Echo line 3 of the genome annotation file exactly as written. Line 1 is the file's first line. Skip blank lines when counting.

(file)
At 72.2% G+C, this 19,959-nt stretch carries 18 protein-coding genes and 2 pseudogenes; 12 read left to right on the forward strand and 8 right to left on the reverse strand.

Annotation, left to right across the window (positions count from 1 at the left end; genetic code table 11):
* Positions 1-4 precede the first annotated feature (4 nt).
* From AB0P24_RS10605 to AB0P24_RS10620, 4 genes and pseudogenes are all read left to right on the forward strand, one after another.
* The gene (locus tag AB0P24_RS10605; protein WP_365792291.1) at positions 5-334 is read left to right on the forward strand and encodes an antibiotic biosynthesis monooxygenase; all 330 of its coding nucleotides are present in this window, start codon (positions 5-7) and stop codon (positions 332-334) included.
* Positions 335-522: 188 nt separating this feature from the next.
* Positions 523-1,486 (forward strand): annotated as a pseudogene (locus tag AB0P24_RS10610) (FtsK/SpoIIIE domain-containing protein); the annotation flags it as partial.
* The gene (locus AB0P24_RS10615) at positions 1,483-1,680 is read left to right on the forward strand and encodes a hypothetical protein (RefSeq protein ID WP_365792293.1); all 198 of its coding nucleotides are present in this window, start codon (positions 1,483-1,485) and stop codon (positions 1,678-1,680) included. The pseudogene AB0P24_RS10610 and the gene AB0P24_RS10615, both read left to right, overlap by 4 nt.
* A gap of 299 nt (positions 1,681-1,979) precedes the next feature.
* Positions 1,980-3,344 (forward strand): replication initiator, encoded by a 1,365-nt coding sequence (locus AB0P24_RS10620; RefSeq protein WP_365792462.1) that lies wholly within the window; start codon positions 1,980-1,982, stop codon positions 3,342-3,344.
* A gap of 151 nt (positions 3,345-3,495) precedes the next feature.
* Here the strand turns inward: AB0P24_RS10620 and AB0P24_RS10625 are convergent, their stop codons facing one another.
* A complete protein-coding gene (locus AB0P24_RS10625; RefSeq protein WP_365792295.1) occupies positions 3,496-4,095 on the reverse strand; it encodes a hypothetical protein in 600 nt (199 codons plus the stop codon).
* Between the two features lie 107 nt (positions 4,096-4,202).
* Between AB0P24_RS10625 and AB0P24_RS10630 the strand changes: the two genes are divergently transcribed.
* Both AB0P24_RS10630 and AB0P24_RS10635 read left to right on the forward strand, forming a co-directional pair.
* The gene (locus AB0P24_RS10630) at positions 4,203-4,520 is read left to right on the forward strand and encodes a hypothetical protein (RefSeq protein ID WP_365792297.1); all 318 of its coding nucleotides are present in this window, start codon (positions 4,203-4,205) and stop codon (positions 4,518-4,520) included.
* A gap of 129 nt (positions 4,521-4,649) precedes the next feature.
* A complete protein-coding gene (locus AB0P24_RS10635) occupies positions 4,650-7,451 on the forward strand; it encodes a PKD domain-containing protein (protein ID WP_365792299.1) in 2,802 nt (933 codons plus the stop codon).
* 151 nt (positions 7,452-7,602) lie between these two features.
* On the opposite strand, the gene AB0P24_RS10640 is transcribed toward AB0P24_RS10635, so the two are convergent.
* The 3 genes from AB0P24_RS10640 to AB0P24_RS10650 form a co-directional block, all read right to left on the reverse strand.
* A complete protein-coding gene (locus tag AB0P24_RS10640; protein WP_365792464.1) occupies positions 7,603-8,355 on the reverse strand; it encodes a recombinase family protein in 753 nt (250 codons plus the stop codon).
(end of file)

* Positions 1-4 precede the first annotated feature (4 nt).